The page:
It’s so commonplace here in Rappahannock that to remark upon the county’s beauty becomes cliché. Especially its natural beauty: the sun setting over the Blue Ridge; the restfully rolling hills; the way the clouds and light play upon the landscape; the historic, elegantly proportioned architecture….
But what of beauty’s opposite: the ugly? Is there any ugliness in Rappahannock County, or do we keep it out? Are our zoning laws like an invisible fence at the border, keeping not immigrants but ugliness out? Certainly, driving from Rappahannock into neighboring jurisdictions can be aesthetically jarring, what with their billboards, stoplights, strip malls and big-box retailers.
These New Year reflections are prompted by a book I bought myself for Christmas: “Ugliness: A Cultural History,” by Gretchen E. Henderson. The etymological root of the word “ugly” means “to be feared or dreaded.” It is not simply the inverse of “beauty,” but loaded with moral implications — ranging from a physical manifestation of evil to the notion of being freakish or “out of place.”
In that sense — being out of place — it must be acknowledged that, yes, ugliness indeed exists in Rappahannock County. Not much maybe, but some. Litter along Rt. 211, for an obvious example. Invasive species — like stinkbugs and Ailanthus — for another. What they, indeed most “uglies,” have in common is the unintended hand of man. (This is not to say that man does not also create beauty: just look at all the art from Rappahannock’s landscape painters!)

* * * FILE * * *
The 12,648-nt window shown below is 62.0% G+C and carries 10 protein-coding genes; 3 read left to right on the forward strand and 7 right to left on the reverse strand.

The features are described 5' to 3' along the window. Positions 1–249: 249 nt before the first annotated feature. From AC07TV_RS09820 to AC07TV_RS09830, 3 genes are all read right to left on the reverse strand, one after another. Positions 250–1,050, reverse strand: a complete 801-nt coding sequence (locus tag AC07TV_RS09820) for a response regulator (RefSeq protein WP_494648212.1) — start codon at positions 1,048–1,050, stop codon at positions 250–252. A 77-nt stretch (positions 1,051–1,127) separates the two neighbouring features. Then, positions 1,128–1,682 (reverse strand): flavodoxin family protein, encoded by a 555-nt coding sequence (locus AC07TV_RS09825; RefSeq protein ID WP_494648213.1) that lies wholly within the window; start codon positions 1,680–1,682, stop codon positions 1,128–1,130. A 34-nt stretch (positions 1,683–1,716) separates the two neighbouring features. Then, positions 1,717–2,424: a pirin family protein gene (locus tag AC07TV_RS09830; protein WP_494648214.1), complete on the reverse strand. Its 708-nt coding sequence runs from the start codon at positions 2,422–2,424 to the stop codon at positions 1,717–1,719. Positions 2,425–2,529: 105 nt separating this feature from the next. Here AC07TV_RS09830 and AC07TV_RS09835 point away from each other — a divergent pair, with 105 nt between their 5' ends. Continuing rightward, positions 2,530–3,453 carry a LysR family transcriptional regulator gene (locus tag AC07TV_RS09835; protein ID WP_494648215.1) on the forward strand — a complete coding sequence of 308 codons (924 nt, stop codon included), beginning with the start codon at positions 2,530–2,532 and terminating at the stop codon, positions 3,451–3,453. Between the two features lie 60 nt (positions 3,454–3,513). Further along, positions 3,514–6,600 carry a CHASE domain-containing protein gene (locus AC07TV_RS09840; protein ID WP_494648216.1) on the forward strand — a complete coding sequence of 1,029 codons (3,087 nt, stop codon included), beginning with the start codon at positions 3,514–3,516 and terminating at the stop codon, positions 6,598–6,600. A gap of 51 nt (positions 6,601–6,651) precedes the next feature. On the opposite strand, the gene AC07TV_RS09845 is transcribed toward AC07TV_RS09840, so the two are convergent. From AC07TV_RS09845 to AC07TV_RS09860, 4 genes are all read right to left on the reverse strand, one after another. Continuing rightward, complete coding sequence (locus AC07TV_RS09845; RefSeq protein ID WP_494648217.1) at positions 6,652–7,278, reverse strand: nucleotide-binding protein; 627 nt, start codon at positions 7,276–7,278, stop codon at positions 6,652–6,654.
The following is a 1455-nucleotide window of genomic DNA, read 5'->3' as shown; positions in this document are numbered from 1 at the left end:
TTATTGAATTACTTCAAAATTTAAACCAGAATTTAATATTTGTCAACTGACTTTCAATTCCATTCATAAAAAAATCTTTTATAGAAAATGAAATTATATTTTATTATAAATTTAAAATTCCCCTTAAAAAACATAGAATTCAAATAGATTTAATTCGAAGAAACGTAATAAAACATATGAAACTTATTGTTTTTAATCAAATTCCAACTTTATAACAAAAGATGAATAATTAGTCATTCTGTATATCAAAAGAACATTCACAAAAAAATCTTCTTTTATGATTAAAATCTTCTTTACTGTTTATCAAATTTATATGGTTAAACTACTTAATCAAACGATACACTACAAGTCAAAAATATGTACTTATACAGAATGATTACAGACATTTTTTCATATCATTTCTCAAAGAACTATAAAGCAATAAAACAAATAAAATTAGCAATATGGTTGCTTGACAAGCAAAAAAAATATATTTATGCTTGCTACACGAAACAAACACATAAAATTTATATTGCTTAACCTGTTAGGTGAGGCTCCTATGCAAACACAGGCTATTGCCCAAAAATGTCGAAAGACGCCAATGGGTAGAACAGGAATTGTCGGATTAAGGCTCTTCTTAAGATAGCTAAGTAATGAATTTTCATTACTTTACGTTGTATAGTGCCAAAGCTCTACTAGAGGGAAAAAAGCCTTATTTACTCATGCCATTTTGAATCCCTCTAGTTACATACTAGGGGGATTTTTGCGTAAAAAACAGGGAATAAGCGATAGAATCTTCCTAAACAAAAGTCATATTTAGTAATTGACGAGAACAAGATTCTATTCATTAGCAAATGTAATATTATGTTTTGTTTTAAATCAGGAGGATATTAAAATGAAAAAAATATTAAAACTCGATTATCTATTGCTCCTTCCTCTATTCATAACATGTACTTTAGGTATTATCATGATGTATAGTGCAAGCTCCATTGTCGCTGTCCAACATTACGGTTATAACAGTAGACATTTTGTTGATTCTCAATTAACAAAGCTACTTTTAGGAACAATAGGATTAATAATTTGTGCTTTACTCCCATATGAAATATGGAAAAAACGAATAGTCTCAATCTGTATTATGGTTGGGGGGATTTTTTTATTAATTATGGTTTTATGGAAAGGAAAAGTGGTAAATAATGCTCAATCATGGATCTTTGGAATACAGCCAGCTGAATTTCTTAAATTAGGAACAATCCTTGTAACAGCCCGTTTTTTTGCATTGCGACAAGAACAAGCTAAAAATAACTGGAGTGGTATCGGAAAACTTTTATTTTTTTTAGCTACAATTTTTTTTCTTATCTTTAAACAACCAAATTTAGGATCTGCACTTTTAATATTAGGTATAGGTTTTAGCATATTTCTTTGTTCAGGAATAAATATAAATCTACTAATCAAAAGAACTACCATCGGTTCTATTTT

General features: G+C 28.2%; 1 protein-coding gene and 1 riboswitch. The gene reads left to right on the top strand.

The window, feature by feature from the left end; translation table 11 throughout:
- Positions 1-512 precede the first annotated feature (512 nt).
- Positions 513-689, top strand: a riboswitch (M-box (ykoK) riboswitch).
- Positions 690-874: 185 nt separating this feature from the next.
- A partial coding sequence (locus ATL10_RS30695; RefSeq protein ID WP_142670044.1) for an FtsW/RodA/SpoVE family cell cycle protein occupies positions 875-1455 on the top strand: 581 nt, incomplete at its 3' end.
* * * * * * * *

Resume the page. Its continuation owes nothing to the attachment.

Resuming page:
Another way of saying “out of place” is “unnatural.” And the weather this past December, averaging a good 10 degrees above normal, certainly seemed unnatural, like a monster with a deformed face. Had it been late springtime, Christmas Day’s weather would have made for a “beautiful day.” As it was, everyone with whom I exchanged holiday greetings used adjectives like “weird” and “strange” and “scary,” to signal how unnatural — therefore ugly — it seemed.
Even scarier was the weather report a few days later that the North Pole would be experiencing temperatures a full 50 degrees above normal.
Here’s hoping 2016 won’t be an ugly year.